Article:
Celebrating An Andean Easter In Peru

Easter in Peru

Easter may be observed across the globe, but nobody celebrates it quite like the communities of the Andes. Easter in Peru, commonly known as  Holy Week (Semana Santa),  offers a time for many sacred events and celebrations throughout the Andes. Friends and family gather together, and many attend church to mark the occasion. Others embrace the national holidays of Maundy Thursday and Good Friday (the Thursday and Friday before Easter) as opportunities to get out to parks or landmarks and enjoy in their days off.

Ever since Catholicism was brought to Peru by Spanish since the XVI century, the Andes have had a complex (and beautiful) approach to religion. When the Spanish arrived, indigenous Andean communities already had their own established religious beliefs and practices, many of which became a part of their newfound Catholicism. Today, the result is a syncretic relationship between Catholicism and indigenous beliefs, blended into a unique approach to faith.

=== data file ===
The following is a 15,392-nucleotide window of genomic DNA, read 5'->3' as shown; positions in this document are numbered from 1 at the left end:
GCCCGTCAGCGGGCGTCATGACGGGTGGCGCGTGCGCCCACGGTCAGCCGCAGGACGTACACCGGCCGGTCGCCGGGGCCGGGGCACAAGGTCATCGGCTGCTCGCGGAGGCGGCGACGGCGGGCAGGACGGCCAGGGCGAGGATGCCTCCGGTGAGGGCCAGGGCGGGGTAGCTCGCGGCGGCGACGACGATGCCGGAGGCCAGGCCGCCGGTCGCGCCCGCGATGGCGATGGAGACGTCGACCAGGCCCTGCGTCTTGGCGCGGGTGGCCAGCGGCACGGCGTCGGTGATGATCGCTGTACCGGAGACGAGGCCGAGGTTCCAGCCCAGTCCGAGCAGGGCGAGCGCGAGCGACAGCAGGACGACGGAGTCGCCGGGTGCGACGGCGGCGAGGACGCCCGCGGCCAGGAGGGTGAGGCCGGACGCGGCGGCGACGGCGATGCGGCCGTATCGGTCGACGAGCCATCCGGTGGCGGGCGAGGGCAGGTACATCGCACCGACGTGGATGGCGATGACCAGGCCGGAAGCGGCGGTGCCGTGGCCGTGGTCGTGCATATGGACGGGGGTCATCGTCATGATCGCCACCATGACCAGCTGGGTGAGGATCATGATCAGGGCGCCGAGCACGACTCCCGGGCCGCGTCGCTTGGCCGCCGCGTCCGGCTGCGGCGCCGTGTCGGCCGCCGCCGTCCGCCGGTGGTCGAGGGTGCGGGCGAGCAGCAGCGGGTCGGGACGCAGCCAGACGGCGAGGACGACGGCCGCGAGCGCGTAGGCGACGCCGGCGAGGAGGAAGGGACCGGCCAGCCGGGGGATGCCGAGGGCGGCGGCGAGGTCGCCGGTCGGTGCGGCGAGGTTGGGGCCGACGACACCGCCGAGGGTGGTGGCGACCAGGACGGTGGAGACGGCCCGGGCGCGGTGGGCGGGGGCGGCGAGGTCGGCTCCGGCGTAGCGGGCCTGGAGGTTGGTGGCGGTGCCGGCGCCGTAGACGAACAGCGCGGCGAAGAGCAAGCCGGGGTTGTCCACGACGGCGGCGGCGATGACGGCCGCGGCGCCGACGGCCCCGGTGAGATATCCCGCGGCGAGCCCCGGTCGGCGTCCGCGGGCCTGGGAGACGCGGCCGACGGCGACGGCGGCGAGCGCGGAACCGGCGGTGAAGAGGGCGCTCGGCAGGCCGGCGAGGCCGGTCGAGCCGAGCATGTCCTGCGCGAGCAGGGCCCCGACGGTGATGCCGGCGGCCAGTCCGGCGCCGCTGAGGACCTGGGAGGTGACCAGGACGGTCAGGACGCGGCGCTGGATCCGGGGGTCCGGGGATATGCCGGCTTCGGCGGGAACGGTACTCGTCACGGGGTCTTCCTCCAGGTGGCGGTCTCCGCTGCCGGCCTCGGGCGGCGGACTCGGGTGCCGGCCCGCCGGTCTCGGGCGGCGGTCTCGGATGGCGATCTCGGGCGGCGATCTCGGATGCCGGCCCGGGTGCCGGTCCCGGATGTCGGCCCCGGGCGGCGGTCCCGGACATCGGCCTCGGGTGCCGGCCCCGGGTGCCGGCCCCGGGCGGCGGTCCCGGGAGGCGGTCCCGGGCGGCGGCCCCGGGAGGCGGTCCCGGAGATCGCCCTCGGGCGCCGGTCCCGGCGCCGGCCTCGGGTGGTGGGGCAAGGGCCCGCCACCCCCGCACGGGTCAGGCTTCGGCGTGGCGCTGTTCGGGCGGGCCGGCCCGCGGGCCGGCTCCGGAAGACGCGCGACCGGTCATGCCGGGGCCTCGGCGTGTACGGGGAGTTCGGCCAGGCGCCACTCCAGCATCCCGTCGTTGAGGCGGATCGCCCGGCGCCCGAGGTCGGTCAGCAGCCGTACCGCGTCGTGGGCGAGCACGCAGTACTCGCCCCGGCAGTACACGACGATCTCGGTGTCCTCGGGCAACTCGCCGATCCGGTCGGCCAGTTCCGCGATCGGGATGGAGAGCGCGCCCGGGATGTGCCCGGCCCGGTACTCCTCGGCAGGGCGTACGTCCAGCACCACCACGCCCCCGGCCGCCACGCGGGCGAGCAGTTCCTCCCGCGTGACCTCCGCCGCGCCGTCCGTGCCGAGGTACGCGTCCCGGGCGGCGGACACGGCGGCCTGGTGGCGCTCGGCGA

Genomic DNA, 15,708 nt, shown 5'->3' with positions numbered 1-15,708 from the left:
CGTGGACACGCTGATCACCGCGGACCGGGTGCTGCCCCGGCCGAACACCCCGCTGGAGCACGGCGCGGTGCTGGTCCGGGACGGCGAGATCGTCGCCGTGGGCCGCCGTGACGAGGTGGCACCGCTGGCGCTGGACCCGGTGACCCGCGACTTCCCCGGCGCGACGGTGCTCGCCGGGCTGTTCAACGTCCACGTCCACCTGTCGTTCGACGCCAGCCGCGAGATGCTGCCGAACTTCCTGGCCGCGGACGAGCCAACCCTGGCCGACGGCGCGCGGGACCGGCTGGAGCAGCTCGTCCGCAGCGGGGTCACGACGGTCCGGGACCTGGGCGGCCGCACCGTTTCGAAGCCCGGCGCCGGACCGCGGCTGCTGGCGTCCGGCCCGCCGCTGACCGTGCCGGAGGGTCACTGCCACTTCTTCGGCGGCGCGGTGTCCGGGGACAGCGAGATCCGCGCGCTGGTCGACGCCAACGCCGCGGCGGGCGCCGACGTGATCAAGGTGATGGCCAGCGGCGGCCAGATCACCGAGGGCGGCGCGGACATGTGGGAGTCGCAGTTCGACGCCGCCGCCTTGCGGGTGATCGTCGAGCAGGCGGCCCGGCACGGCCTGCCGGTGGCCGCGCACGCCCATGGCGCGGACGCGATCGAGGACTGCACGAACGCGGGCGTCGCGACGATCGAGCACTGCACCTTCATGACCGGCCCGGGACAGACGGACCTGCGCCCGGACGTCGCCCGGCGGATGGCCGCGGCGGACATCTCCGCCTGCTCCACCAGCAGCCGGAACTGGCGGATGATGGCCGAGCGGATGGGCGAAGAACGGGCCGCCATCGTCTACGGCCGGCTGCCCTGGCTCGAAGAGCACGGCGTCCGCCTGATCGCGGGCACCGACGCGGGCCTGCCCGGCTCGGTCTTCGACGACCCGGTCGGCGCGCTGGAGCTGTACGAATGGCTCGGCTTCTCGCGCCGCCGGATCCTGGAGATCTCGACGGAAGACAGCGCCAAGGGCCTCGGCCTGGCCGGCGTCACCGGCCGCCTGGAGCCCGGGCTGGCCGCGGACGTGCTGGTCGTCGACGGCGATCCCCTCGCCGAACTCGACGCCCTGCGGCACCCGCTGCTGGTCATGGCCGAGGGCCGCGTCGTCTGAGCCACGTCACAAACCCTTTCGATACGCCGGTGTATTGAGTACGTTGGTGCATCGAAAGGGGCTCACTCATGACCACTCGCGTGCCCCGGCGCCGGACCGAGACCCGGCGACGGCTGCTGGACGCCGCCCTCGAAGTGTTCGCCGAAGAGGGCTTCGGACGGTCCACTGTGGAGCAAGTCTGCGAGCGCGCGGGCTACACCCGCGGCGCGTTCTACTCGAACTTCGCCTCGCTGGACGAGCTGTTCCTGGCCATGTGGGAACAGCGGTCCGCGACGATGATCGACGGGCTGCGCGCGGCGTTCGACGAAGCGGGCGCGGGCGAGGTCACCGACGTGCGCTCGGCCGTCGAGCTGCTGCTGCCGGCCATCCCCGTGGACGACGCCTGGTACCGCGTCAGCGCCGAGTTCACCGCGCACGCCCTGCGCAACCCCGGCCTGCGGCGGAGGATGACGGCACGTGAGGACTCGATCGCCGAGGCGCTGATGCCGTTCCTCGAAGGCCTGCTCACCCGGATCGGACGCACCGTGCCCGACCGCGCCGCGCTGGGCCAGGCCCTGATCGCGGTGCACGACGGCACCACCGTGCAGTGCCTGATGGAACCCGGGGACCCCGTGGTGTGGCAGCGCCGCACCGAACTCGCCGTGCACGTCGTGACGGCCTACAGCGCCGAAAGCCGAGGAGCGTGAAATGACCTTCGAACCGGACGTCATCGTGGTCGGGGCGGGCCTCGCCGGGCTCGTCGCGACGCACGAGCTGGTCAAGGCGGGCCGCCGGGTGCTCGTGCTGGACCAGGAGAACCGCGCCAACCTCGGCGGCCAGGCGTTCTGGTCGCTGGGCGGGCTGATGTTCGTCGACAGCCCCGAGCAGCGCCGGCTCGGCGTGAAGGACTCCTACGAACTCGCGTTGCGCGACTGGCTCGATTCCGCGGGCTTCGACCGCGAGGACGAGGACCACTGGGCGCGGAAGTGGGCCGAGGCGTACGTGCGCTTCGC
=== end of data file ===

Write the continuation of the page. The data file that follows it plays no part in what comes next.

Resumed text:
No time is this syncretic relationship more apparent than during  Holy Week, when native religion and Catholic rituals are brought to the forefront through commemorations and unique Peru Easter traditions.

Holy Week represents the most important days of the year in the Catholic calendar. Easter Sunday, the day that concludes Holy Week, is meant to celebrate the resurrection of Jesus Christ. Holy Week itself also includes important holidays: Holy Thursday, also known as Maundy Thursday, honors the Last Supper, and Good Friday is a somber day that reflects on Christ’s crucifixion.

In many parts of Latin America, Semana Santa is an especially treasured time of year. In the Andes, you’ll find all kinds of special Peru Easter traditions worth traveling for, and thousands of visitors will join locals in the cities that most love to celebrate.